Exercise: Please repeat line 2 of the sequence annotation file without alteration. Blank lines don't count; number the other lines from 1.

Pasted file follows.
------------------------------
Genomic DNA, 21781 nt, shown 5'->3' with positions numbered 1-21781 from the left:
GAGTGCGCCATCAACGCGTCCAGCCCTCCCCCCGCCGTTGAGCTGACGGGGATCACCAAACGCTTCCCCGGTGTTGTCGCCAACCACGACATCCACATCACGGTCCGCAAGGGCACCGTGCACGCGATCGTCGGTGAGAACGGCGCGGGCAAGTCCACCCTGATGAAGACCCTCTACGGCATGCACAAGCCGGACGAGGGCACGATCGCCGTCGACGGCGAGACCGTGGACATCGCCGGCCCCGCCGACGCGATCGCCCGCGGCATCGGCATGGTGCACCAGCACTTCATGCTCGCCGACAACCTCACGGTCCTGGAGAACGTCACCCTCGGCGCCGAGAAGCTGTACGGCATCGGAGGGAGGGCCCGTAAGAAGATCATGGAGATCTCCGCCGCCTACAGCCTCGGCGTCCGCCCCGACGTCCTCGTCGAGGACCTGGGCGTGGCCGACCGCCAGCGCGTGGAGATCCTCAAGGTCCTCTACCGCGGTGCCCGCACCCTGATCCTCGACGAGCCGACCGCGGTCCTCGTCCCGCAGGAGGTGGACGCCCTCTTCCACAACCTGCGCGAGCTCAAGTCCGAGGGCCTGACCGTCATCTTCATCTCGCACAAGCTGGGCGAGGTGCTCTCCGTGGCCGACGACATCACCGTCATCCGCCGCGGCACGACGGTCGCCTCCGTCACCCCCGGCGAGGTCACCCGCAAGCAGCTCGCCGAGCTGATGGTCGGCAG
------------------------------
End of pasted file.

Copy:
GAGTGCGCCATCAACGCGTCCAGCCCTCCCCCCGCCGTTGAGCTGACGGGGATCACCAAACGCTTCCCCGGTGTTGTCGCCAACCACGACATCCACATCACGGTCCGCAAGGGCACCGTGCACGCGATCGTCGGTGAGAACGGCGCGGGCAAGTCCACCCTGATGAAGACCCTCTACGGCATGCACAAGCCGGACGAGGGCACGATCGCCGTCGACGGCGAGACCGTGGACATCGCCGGCCCCGCCGACGCGATCGCCCGCGGCATCGGCATGGTGCACCAGCACTTCATGCTCGCCGACAACCTCACGGTCCTGGAGAACGTCACCCTCGGCGCCGAGAAGCTGTACGGCATCGGAGGGAGGGCCCGTAAGAAGATCATGGAGATCTCCGCCGCCTACAGCCTCGGCGTCCGCCCCGACGTCCTCGTCGAGGACCTGGGCGTGGCCGACCGCCAGCGCGTGGAGATCCTCAAGGTCCTCTACCGCGGTGCCCGCACCCTGATCCTCGACGAGCCGACCGCGGTCCTCGTCCCGCAGGAGGTGGACGCCCTCTTCCACAACCTGCGCGAGCTCAAGTCCGAGGGCCTGACCGTCATCTTCATCTCGCACAAGCTGGGCGAGGTGCTCTCCGTGGCCGACGACATCACCGTCATCCGCCGCGGCACGACGGTCGCCTCCGTCACCCCCGGCGAGGTCACCCGCAAGCAGCTCGCCGAGCTGATGGTCGGCAG